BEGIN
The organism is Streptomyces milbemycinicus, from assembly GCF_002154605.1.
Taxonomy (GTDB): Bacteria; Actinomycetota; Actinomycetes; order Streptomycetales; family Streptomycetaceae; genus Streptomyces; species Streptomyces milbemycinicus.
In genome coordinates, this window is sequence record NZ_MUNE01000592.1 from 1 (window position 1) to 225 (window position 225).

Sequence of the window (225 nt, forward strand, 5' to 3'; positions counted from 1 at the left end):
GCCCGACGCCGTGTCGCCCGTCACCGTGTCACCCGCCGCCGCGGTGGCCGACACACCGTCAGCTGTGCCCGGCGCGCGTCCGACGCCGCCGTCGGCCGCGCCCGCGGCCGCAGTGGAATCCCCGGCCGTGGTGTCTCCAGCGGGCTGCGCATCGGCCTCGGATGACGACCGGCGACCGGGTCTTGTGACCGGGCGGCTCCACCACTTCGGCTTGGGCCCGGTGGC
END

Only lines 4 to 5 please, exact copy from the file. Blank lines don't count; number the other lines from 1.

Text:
Sequence of the window (225 nt, forward strand, 5' to 3'; positions counted from 1 at the left end):
GCCCGACGCCGTGTCGCCCGTCACCGTGTCACCCGCCGCCGCGGTGGCCGACACACCGTCAGCTGTGCCCGGCGCGCGTCCGACGCCGCCGTCGGCCGCGCCCGCGGCCGCAGTGGAATCCCCGGCCGTGGTGTCTCCAGCGGGCTGCGCATCGGCCTCGGATGACGACCGGCGACCGGGTCTTGTGACCGGGCGGCTCCACCACTTCGGCTTGGGCCCGGTGGC